American craft beer is experiencing an explosive growth in popularity, both domestically and overseas. Last year, the United States exported $100 million worth of beer, an increase of 35.7% from the previous year. Canada is the biggest consumer of American craft beer exports, at 53%, followed by Sweden at 12%, and the United Kingdom as a close third at 10%. Demand in Brazil went up by 64% and approximately 38% in the Asian-Pacific market last year.
The foreign interest in American craft beer is due to the innovation and flavors offered by American craft brewers. Unlike other countries, the craft beer scene in America is not restricted by traditional guidelines for beer-making, which allows the freedom to experiment with production techniques and flavors. Within the next year, we will see more new, exciting flavors from craft breweries and the rise in popularity of the beer cocktail. The similarities between the craft beer and wine industries are growing everyday, with regional differences and specific varieties.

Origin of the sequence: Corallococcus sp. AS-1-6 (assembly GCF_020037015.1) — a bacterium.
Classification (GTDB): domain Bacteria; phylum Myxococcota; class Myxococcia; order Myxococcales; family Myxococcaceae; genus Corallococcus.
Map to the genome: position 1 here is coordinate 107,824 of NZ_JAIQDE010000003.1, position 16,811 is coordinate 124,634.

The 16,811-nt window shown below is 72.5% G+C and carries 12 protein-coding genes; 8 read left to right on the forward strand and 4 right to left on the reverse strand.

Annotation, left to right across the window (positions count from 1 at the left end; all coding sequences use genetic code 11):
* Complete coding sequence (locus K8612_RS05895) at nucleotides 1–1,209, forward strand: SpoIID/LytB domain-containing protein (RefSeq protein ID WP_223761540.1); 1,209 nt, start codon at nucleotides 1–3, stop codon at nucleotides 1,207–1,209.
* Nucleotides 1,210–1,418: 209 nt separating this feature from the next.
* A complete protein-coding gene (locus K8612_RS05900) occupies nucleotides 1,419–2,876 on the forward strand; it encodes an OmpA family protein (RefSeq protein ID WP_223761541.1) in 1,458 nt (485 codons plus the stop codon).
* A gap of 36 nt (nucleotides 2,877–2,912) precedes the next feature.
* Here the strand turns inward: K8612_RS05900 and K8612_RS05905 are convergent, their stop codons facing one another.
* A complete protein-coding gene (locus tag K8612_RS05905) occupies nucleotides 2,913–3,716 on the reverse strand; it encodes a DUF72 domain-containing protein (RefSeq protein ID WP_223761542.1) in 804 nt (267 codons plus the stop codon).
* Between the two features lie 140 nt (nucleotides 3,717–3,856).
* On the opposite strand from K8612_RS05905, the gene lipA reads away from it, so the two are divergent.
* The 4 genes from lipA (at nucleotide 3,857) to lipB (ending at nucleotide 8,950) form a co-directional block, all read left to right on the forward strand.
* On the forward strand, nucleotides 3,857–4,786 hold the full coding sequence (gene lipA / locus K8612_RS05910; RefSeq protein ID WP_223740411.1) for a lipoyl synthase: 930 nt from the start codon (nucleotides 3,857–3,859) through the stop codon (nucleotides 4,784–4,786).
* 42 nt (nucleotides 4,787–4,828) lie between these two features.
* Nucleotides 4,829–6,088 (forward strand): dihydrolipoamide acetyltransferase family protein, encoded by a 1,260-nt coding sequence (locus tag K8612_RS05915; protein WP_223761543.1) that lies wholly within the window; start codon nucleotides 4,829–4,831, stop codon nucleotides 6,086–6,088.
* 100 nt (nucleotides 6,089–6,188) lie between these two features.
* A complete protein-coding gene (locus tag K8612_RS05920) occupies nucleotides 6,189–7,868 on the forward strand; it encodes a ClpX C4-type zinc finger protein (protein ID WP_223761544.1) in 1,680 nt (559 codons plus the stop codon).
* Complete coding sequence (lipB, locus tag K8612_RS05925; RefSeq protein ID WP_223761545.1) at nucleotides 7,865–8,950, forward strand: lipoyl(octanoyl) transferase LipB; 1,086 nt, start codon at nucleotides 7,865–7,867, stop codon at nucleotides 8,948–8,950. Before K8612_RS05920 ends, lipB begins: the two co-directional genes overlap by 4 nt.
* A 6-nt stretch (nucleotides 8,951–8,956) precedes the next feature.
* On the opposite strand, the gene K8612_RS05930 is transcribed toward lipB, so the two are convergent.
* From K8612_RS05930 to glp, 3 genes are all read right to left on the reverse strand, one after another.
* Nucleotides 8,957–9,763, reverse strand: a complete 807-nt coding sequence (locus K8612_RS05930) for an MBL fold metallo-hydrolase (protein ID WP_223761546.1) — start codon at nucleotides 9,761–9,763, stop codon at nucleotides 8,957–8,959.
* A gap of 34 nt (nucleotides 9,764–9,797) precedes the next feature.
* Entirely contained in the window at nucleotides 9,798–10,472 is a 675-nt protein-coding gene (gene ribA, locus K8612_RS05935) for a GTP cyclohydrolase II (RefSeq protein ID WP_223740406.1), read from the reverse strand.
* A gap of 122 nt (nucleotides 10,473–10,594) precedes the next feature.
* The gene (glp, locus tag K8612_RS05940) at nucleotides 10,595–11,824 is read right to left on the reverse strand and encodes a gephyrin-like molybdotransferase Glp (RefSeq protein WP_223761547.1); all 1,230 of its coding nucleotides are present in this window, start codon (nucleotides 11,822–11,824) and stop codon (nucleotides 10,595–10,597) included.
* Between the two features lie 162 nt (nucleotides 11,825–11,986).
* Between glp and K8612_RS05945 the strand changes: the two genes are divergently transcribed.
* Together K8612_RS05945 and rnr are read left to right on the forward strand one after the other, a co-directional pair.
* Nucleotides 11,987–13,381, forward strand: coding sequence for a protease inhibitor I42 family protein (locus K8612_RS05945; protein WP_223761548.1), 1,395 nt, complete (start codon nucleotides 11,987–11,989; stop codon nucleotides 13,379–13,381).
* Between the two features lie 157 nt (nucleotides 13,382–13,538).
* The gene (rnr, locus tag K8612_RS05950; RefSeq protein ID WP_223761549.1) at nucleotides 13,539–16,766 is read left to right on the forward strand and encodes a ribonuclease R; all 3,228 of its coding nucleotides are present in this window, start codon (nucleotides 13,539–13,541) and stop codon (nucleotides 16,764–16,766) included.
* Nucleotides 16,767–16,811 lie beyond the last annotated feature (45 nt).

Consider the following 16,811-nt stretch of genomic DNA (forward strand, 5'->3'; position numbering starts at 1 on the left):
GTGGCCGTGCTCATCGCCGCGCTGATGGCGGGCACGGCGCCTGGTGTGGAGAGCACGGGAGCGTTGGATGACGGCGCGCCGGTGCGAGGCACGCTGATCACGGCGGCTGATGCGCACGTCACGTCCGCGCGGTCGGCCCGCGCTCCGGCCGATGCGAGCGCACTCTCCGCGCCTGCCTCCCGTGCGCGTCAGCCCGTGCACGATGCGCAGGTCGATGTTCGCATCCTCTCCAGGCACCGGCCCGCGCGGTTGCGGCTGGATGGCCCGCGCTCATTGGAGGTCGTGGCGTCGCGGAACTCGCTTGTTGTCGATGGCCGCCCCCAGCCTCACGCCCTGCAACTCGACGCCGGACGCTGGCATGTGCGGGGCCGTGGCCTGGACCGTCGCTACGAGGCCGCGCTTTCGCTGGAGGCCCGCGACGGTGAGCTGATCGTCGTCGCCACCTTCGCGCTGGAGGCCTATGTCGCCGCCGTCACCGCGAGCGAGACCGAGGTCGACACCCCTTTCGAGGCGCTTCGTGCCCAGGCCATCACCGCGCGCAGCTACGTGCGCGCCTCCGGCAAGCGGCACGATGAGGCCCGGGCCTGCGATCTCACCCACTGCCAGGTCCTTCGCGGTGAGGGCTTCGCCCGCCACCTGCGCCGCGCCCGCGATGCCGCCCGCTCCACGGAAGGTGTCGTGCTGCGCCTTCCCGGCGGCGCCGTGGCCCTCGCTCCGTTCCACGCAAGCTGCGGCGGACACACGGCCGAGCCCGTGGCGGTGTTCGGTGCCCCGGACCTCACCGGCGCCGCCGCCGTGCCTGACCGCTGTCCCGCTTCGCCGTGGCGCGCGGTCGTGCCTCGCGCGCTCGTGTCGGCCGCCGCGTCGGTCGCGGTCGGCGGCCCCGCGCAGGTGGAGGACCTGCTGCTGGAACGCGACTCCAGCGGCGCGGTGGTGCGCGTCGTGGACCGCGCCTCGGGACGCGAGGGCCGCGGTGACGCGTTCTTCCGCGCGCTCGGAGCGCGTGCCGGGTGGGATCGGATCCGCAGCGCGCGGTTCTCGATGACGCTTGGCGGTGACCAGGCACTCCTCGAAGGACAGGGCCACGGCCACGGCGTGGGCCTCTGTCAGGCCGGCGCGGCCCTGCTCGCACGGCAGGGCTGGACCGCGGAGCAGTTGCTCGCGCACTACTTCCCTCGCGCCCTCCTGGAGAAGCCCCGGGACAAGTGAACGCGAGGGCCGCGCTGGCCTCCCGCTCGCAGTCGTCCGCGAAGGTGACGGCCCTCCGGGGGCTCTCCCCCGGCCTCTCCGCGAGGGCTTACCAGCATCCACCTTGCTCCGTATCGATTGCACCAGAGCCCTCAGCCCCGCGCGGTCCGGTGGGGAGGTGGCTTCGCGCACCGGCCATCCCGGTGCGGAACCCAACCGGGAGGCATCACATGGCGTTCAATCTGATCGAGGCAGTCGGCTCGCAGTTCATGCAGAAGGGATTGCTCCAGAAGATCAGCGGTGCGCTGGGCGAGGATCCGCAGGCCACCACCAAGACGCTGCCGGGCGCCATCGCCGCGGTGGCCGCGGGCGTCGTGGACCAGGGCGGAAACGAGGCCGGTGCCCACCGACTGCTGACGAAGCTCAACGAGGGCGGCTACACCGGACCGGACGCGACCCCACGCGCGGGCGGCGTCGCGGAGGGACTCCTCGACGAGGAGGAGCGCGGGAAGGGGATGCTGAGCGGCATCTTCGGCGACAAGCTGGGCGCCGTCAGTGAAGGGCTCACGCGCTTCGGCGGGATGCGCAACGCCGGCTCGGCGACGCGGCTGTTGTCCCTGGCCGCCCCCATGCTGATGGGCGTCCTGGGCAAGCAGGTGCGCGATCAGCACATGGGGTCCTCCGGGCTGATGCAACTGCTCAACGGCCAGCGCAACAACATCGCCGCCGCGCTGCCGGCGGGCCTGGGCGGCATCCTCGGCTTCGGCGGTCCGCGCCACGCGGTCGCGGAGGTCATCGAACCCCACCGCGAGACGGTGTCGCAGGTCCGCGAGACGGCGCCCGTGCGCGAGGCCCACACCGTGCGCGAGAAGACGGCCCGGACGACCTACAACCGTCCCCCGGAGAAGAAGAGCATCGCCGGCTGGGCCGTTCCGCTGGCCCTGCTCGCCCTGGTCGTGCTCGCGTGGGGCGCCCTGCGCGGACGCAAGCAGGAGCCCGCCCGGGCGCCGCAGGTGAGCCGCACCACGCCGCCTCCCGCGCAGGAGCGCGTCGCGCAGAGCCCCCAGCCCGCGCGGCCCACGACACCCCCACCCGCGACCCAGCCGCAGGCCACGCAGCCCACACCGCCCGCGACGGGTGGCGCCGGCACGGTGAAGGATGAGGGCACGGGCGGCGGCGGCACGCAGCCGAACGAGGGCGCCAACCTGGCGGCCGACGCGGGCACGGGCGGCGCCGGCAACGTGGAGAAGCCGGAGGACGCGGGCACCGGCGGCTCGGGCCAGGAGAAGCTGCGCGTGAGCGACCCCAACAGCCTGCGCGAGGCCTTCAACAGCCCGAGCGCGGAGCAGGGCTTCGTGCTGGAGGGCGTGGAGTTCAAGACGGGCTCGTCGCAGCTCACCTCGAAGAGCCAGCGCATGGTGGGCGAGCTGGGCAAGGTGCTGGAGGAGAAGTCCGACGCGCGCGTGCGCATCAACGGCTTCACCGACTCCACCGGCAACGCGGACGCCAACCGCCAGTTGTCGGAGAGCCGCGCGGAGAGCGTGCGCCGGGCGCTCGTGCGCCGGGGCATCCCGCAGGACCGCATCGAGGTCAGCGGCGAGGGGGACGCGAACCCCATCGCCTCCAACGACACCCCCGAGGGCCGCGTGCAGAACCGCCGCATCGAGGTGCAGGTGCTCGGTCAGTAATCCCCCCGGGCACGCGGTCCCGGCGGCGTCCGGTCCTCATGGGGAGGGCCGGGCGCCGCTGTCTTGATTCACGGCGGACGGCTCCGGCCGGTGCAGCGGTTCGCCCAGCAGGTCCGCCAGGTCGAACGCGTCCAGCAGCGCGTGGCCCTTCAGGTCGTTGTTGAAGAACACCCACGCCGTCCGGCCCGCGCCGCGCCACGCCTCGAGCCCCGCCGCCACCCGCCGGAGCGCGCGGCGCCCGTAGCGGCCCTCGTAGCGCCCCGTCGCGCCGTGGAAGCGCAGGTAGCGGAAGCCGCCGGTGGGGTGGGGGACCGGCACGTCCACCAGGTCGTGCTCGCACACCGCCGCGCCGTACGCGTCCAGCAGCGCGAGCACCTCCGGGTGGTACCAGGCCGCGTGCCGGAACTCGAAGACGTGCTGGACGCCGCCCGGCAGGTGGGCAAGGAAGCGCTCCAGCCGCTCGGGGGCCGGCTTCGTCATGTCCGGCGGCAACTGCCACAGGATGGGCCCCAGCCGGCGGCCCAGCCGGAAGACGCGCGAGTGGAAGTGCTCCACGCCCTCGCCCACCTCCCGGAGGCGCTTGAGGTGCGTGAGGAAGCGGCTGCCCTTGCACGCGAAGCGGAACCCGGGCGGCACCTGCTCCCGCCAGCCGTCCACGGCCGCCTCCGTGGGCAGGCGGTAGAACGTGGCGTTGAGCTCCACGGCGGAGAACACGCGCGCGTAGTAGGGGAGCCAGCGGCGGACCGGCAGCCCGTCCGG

The demand for American craft beer is gaining the attention of some of the big global drink groups and they want to get in on the action. To keep up with these changes, big breweries like Anheuser-Busch (AHBIF) are snapping up the rising stars of the beer market so that, they too, can have the competitive edge that craft beers provide.
But not everyone is embracing the craft beer scene — some of alcoholic beverage companies have no interest in getting in on the action. “People expect one of the big guys to get in and roll up the craft business,” Rob Sands, chief executive of beer and wine distributor Constellation Brands (STZ) said in an interview recently. “But it’s not clear that’s a good strategy.”
Craft beers only make up a small percentage of the $100 billion beer market and few have been successful outside of their local markets. This just adds to the belief that it’s a very local business that may not be marketable outside of their own locales.